Prime Minister Alexis Tsipras is due to meet with his economic policy team to decide the actions the government must take in the coming weeks as part of its bailout commitments, which could deter the premier from moving swiftly to trigger snap elections.
Although last week it seemed certain that Tsipras would quickly call a confidence vote, perhaps then leading to another trip to polling centers for Greek, the prime minister and his advisers now seem to be holding off on any sudden moves.
Government sources suggested on Monday that Tsipras first wants to discuss with his economic team how the first tranche of Greece’s third bailout, which was passed through Parliament on Friday and then rubber-stamped by eurozone finance ministers, will be disbursed.
Athens is due to receive 26 billion euros of the total 86 billion as its first installment but this will be broken into sub-tranches, with 10 billion going toward recapitalizing Greek banks.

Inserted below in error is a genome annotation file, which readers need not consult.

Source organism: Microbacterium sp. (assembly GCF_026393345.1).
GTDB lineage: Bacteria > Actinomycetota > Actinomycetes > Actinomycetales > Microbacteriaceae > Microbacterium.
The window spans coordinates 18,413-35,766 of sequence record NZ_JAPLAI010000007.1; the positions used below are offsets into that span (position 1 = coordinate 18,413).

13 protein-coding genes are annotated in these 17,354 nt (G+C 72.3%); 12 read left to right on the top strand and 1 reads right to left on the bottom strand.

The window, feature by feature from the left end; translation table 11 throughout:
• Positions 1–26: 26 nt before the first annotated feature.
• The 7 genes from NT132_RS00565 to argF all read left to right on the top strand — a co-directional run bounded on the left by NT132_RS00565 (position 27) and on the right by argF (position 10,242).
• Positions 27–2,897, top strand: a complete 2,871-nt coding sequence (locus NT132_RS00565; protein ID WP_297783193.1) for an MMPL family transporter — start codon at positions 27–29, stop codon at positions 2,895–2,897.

The prime minister also wants to be briefed on what measures the government will have to adopt over the next few weeks in order to comply with the bailout terms and ensure that there will be no complications when the lenders’ technical teams return in October to review the program’s implementation.
“We cannot put at risk the smooth implementation of the agreement,” said a government source who preferred to remain anonymous.
A government official said that if Tsipras is advised that bailout-related legislation needs to be passed through Parliament immediately, then the option of early elections in September is likely to be rejected. Instead, the government will seek to clear the first review and snap polls will be considered for October or November.
In fact, Tsipras could ask for Parliament to hold reduced summer sessions during August for the draft laws to be approved. A delay in calling a confidence vote or snap elections would also allow for the discussion with lenders about debt relief to proceed.
Either way, Tsipras is expected to take his final decision in the days immediately after Thursday, when Greece has to pay 3.2 billion euros to the European Central Bank. The bond will be covered by money that Athens is due to receive from the new bailout.